Hello and welcome to my first article on GOL. Today I will talk about a game I played on Android and eventually on Linux called Exile Kingdoms. I first played this game on a tablet, under circumstances I have honestly forgotten, but it left an impression. I decided to pick it up on Steam to relive the experience on a more comfortable platform.
However, I won't lie, the game is primitive by modern standards. The graphics are somewhere between Dink Smallwood and Diablo 1, and the combat is retro with lots of stutter.
Yet despite all this, I like it. I like it a lot. So why is that? Well for one it has a big world. And due to the lack of fast travel, excluding mage towers that can teleport you, it just feels big. In this respect it reminds me of Morrowind, where you had to use Silt Striders and Mage Guilds to move long distances. Oblivion, by comparison, seemed to lose a lot by allowing the player to teleport everywhere like Captain Picard.
While combat looks primitive, it has depth. You have four classes and multiple damage types such as lightning and death magic. You can plan tactics versus certain monsters, learn about their weaknesses from talking to NPCs and use various items and potions to your benefit. This actually reminded me of the preparations you undertook in the Witcher games, brewing potions and oils and using various spells to outwit monsters.
The classes are pretty standard, almost taken straight from the MMO template of Warrior, Rogue, Mage and Cleric. There is a variety of skills to learn and picking one and then focusing on it can make a big difference.
As a warrior I chose two-handed weapons. When I got to the last level I had a good chance to stun enemies in combat which saved my butt many times when my health was running low!
Gameplay is fairly standard. You go from town to town completing quests and progressing towards your main goal. Most towns have standard merchants to help you out such as the inn, blacksmith or priest.
You get two uses per day of an ability that fully restores you, then you must rest at an inn. The cost to rest increases per level. You can get healing potions but early on they're expensive and money is best spent on equipment.
Another good thing is that the game rewards quest completion far more than level grinding. The quests are fairly basic as usually you must kill enemies to get to the objective, but the context is often interesting in each case. For example, "Recover a mace from the tortured soul of a monk" or "Obtain war plans from orcs". And nobody suggests that you must kill everything on the way.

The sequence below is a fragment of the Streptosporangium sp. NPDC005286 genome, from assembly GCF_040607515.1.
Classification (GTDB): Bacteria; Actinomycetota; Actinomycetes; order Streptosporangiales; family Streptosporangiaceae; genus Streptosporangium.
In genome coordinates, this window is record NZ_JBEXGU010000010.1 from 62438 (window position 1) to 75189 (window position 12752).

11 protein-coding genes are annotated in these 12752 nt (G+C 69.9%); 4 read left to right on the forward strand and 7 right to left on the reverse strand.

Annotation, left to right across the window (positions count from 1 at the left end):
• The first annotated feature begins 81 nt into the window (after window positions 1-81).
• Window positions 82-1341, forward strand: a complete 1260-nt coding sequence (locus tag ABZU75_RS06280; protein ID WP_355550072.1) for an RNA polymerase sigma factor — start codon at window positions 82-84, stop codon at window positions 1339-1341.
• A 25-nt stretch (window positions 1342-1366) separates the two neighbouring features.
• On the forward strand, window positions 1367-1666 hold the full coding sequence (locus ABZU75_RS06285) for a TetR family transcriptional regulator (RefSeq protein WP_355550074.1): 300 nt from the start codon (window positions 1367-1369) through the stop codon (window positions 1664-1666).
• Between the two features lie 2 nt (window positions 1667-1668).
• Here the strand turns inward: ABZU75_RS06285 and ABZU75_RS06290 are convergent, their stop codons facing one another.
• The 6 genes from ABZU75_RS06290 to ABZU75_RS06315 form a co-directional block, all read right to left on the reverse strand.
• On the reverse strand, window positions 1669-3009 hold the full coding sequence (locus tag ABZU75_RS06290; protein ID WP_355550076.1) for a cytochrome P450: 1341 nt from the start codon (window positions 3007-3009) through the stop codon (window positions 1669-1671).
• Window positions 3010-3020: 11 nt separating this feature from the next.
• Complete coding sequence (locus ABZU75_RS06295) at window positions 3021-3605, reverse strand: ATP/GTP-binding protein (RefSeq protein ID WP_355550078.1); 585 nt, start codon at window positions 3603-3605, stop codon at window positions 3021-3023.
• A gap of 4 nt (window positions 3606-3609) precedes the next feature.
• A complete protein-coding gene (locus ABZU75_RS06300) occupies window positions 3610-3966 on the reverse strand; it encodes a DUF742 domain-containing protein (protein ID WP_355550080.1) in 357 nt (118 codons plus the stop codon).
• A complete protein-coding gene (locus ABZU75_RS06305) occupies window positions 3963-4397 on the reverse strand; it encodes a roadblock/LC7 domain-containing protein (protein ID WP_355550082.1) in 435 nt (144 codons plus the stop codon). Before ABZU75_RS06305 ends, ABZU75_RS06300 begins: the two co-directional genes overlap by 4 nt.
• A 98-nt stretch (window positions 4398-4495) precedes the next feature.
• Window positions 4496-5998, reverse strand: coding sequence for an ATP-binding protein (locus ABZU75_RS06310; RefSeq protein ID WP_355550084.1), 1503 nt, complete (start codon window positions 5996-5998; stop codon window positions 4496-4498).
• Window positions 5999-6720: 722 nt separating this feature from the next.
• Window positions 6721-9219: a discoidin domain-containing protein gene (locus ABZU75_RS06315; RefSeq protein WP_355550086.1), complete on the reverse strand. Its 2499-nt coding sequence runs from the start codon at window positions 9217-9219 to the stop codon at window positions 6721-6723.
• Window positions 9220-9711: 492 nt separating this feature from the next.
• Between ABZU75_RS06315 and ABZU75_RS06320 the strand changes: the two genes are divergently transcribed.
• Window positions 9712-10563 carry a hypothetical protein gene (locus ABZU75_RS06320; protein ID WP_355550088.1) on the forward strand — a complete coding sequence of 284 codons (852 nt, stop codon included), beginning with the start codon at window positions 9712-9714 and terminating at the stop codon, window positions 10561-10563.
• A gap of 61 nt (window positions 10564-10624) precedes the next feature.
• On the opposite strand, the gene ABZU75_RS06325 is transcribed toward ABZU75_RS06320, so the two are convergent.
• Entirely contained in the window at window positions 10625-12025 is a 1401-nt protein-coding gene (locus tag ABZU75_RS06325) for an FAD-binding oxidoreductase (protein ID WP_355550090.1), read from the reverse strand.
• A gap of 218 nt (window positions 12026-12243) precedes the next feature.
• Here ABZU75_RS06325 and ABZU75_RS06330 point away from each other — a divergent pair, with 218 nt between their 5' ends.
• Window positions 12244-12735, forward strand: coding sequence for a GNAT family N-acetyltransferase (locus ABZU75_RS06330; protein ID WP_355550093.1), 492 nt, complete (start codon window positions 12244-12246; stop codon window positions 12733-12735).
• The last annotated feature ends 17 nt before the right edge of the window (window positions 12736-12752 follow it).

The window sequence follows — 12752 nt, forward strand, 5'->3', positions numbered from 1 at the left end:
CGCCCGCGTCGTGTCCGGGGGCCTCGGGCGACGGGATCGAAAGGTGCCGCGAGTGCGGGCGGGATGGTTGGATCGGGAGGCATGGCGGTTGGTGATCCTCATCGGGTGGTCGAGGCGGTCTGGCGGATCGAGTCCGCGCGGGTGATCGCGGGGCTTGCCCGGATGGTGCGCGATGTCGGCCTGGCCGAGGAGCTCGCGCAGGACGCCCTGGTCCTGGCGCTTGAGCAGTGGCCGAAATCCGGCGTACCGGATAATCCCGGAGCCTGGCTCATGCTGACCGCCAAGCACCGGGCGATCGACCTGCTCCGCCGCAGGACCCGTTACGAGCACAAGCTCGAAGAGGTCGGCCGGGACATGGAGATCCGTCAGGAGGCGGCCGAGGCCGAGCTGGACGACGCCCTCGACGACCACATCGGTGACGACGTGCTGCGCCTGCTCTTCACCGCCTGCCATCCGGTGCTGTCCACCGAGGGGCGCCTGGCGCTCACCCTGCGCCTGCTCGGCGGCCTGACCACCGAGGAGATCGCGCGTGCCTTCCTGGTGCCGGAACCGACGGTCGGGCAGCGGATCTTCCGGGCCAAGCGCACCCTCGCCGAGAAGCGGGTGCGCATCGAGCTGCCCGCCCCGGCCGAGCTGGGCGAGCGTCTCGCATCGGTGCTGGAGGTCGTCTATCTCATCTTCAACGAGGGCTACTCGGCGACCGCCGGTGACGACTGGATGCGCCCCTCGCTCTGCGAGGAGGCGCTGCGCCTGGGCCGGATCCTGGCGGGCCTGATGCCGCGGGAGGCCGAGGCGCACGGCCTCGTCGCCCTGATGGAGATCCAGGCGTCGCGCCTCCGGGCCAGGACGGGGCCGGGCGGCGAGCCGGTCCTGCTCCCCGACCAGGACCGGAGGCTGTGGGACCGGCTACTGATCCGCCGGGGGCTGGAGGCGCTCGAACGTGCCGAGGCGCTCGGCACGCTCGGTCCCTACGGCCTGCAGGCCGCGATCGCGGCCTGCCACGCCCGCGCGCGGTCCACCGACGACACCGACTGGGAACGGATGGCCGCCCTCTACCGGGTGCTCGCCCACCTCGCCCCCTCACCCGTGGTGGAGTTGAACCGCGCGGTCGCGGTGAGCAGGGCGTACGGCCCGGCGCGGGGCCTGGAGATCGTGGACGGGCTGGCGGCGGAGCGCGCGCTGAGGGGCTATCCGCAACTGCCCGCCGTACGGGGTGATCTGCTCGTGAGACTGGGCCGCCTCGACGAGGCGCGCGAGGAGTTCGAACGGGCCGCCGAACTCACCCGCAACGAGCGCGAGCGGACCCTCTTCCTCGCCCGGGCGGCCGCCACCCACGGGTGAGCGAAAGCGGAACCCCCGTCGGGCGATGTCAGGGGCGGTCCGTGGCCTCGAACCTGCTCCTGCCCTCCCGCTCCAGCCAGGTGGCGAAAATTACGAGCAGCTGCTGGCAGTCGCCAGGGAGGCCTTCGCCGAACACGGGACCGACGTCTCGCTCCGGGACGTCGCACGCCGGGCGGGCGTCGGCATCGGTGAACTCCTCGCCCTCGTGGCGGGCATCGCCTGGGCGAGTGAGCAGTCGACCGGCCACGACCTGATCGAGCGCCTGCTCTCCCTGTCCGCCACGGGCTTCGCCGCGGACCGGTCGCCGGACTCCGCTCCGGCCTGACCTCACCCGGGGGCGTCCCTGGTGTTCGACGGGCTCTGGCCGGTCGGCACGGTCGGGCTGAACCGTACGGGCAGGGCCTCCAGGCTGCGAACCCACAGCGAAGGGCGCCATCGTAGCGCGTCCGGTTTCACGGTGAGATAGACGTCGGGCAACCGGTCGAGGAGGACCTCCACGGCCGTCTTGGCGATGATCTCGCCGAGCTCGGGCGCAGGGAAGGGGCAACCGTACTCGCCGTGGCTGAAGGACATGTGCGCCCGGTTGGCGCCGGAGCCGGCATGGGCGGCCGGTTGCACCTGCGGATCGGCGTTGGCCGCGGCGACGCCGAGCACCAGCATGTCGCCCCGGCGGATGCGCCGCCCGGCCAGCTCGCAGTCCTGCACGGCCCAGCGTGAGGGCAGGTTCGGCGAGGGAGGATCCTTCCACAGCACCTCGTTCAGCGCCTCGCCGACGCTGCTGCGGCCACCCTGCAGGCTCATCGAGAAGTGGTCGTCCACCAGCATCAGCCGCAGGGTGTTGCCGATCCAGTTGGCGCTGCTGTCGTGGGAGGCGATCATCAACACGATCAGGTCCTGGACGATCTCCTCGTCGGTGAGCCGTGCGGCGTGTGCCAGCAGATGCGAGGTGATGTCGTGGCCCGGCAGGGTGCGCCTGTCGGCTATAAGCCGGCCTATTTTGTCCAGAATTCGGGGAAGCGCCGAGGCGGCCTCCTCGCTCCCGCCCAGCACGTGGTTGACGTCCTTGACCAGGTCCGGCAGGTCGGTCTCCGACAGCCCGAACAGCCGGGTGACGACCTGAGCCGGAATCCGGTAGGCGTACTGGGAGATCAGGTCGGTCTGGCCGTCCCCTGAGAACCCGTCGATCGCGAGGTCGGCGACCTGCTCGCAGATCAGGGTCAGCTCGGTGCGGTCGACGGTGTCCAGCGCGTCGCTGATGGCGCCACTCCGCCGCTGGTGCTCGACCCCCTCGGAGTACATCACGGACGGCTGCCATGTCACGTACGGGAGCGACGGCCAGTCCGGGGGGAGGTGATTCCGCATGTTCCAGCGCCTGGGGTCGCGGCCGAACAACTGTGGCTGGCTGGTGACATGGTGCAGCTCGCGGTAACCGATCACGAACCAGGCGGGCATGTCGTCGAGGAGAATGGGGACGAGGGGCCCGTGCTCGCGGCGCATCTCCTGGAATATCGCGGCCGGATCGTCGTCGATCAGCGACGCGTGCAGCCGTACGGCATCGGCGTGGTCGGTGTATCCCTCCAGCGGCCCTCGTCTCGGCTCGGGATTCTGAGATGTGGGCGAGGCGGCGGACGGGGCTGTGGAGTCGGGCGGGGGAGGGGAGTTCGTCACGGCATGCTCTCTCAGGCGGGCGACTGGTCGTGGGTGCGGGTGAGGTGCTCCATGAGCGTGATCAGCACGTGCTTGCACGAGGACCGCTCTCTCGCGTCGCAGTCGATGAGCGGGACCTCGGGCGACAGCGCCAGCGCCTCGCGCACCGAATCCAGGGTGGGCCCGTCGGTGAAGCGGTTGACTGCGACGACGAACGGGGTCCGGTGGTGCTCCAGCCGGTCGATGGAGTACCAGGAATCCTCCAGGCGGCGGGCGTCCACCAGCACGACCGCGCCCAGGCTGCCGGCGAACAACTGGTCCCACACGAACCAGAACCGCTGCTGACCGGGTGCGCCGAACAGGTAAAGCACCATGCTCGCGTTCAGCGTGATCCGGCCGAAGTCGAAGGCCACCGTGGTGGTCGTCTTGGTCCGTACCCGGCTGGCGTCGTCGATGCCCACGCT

There is also a faction system that adds even more depth. The factions are non compatible so you may need several playthroughs depending who you support. Again I have to draw a parallel to the Elder Scrolls games, namely Skyrim. But in Skyrim, you could join the assassins, culminating in you killing the Emperor, then as if nothing happened, you could join the imperial army to fight rebels. Here your choices seems to matter. For example I decided to be kind to an imprisoned savage and give him a wolf skin that reminded him of his North homeland. This pleased "Savages" and increased my reputation with them but decreased my reputation with "Desert Kingdoms" who kept slaves and another faction (which I sadly do not recall).
Another example is the religion in the land. Nobles worship at grand temples while the common folk worship the Three (sort of a play on the Holy Trinity). The priests of the noble caste scoff at you for helping the priests of the Three.
Yet another example is in the third town. A lady who is a spice merchant has lost an amulet certifying her bloodline as a merchant and so cannot sell to the upper class. She offers a quest to recover her amulet but as I leave town, the merchant guild ask me to return her amulet to them so they will have a monopoly on the market. This does add an element of depth that keeps the story interesting.
There are also random encounters which will spawn in your travels. It could be a thief desperate to sell some "hot" property, an alchemist or armourer selling their wares or some savage hunters willing to buy wolf skins from you.
In a nutshell, while I admit that the presentation is flawed, the game does compensate well with its depth and the interesting world. If you are unsure that you would like this, I'd suggest perhaps get it on sale.
Here's the trailer:
Minor note : I gifted a copy to Samsai, who played it on stream. He mentioned it would be good to be able to move by keys rather than clicking (as you would tap a phone/tablet screen). It turns out you can! However, the default bind is the arrow keys instead of WASD.
You can find the game on Steam and as mentioned, it's also available for both iOS and Android. Sadly, not available on GOG, but there's a forum discussion here. Don't forget to check the wiki if you get stuck!